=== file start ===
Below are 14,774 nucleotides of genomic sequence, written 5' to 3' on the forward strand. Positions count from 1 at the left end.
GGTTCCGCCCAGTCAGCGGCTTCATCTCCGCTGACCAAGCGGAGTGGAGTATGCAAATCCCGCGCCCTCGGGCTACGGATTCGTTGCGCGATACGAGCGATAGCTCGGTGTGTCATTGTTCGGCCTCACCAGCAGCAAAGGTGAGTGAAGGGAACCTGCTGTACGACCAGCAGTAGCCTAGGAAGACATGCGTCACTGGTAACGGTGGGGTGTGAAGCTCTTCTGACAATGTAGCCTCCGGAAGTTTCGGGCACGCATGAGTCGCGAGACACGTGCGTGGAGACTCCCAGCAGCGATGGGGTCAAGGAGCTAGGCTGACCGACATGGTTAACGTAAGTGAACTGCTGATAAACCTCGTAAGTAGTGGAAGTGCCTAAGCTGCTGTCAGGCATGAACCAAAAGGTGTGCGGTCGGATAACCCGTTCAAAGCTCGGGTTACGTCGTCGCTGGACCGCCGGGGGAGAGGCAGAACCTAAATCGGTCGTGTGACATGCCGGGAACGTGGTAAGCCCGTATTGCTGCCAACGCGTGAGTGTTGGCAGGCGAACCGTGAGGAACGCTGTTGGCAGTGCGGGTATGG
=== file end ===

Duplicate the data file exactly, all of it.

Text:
Below are 14,774 nucleotides of genomic sequence, written 5' to 3' on the forward strand. Positions count from 1 at the left end.
GGTTCCGCCCAGTCAGCGGCTTCATCTCCGCTGACCAAGCGGAGTGGAGTATGCAAATCCCGCGCCCTCGGGCTACGGATTCGTTGCGCGATACGAGCGATAGCTCGGTGTGTCATTGTTCGGCCTCACCAGCAGCAAAGGTGAGTGAAGGGAACCTGCTGTACGACCAGCAGTAGCCTAGGAAGACATGCGTCACTGGTAACGGTGGGGTGTGAAGCTCTTCTGACAATGTAGCCTCCGGAAGTTTCGGGCACGCATGAGTCGCGAGACACGTGCGTGGAGACTCCCAGCAGCGATGGGGTCAAGGAGCTAGGCTGACCGACATGGTTAACGTAAGTGAACTGCTGATAAACCTCGTAAGTAGTGGAAGTGCCTAAGCTGCTGTCAGGCATGAACCAAAAGGTGTGCGGTCGGATAACCCGTTCAAAGCTCGGGTTACGTCGTCGCTGGACCGCCGGGGGAGAGGCAGAACCTAAATCGGTCGTGTGACATGCCGGGAACGTGGTAAGCCCGTATTGCTGCCAACGCGTGAGTGTTGGCAGGCGAACCGTGAGGAACGCTGTTGGCAGTGCGGGTATGG